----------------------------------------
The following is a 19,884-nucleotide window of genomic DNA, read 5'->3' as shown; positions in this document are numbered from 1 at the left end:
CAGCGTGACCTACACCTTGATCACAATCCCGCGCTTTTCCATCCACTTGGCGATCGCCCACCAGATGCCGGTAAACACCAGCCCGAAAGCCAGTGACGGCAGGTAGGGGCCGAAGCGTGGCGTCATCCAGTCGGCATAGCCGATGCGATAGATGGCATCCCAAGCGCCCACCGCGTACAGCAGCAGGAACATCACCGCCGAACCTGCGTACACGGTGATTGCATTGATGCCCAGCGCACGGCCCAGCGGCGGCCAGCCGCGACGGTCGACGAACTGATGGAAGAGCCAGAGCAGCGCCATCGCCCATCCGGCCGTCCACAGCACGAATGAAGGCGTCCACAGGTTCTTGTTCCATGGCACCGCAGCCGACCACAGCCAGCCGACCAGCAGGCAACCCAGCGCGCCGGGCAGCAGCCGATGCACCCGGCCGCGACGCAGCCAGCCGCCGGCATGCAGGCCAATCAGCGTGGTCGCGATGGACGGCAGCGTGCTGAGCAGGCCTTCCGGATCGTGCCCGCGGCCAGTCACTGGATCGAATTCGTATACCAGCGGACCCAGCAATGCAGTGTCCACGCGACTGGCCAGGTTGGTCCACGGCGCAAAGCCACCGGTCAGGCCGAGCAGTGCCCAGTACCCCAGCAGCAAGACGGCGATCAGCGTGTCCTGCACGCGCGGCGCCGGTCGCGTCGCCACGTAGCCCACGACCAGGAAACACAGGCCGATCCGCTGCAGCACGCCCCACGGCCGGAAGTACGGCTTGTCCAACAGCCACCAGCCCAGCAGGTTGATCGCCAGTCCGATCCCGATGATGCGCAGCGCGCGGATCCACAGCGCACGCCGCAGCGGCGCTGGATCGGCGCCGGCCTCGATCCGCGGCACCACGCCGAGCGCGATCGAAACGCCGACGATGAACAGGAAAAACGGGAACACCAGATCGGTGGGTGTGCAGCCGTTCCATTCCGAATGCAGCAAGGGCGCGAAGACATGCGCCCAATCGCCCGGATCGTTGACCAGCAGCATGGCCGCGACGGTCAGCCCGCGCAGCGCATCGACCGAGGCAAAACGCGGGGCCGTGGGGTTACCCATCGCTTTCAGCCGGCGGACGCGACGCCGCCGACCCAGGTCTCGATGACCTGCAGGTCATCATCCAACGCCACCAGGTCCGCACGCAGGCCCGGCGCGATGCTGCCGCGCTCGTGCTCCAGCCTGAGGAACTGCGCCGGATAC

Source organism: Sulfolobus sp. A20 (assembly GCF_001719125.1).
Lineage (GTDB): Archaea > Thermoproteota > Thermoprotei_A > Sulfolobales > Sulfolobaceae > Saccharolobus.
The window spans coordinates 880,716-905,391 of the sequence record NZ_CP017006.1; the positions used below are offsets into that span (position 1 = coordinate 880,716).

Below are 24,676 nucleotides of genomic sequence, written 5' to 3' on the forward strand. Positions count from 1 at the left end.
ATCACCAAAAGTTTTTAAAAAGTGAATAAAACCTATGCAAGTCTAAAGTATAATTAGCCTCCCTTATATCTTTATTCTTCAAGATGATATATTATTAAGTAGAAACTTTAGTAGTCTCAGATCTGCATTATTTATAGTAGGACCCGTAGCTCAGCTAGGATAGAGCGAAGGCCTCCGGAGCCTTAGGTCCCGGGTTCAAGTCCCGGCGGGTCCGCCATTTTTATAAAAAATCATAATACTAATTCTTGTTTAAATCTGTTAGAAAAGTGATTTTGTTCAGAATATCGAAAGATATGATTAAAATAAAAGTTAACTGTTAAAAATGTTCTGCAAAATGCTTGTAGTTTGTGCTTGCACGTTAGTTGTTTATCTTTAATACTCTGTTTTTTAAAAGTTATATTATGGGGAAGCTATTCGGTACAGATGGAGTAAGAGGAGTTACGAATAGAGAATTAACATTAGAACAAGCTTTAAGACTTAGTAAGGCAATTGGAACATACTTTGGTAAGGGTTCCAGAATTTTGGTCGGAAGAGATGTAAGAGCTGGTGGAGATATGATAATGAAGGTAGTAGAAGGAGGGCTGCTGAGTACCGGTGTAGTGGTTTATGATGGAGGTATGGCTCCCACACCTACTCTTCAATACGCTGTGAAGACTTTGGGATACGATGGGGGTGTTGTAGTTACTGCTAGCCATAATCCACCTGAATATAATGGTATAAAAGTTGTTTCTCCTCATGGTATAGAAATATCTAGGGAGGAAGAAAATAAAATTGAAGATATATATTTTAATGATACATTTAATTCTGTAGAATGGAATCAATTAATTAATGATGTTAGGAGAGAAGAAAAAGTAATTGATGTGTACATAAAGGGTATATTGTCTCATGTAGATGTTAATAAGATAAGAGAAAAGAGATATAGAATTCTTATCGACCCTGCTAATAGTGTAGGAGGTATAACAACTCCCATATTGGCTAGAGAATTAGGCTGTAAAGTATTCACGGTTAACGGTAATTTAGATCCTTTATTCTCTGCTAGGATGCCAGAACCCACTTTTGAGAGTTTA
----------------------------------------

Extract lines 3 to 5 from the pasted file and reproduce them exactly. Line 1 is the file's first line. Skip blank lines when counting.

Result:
Source organism: Sulfolobus sp. A20 (assembly GCF_001719125.1).
Lineage (GTDB): Archaea > Thermoproteota > Thermoprotei_A > Sulfolobales > Sulfolobaceae > Saccharolobus.
The window spans coordinates 880,716-905,391 of the sequence record NZ_CP017006.1; the positions used below are offsets into that span (position 1 = coordinate 880,716).